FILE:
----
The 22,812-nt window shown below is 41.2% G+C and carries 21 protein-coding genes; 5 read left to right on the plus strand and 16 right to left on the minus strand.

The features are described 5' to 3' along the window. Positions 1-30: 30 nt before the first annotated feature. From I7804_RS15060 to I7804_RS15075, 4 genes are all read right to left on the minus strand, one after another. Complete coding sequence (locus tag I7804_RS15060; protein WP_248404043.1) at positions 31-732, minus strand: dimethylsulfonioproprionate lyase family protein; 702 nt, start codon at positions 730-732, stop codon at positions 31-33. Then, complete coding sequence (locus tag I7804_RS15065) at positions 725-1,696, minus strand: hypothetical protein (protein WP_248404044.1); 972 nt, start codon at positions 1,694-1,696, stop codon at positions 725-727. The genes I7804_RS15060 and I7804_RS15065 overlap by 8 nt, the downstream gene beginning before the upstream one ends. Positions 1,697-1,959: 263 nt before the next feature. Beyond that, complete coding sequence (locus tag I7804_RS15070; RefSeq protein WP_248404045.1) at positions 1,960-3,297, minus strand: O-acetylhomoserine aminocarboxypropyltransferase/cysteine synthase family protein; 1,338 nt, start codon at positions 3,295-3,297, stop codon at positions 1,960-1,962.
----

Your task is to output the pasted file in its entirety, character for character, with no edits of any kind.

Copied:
The 22,812-nt window shown below is 41.2% G+C and carries 21 protein-coding genes; 5 read left to right on the plus strand and 16 right to left on the minus strand.

The features are described 5' to 3' along the window. Positions 1-30: 30 nt before the first annotated feature. From I7804_RS15060 to I7804_RS15075, 4 genes are all read right to left on the minus strand, one after another. Complete coding sequence (locus tag I7804_RS15060; protein WP_248404043.1) at positions 31-732, minus strand: dimethylsulfonioproprionate lyase family protein; 702 nt, start codon at positions 730-732, stop codon at positions 31-33. Then, complete coding sequence (locus tag I7804_RS15065) at positions 725-1,696, minus strand: hypothetical protein (protein WP_248404044.1); 972 nt, start codon at positions 1,694-1,696, stop codon at positions 725-727. The genes I7804_RS15060 and I7804_RS15065 overlap by 8 nt, the downstream gene beginning before the upstream one ends. Positions 1,697-1,959: 263 nt before the next feature. Beyond that, complete coding sequence (locus tag I7804_RS15070; RefSeq protein WP_248404045.1) at positions 1,960-3,297, minus strand: O-acetylhomoserine aminocarboxypropyltransferase/cysteine synthase family protein; 1,338 nt, start codon at positions 3,295-3,297, stop codon at positions 1,960-1,962.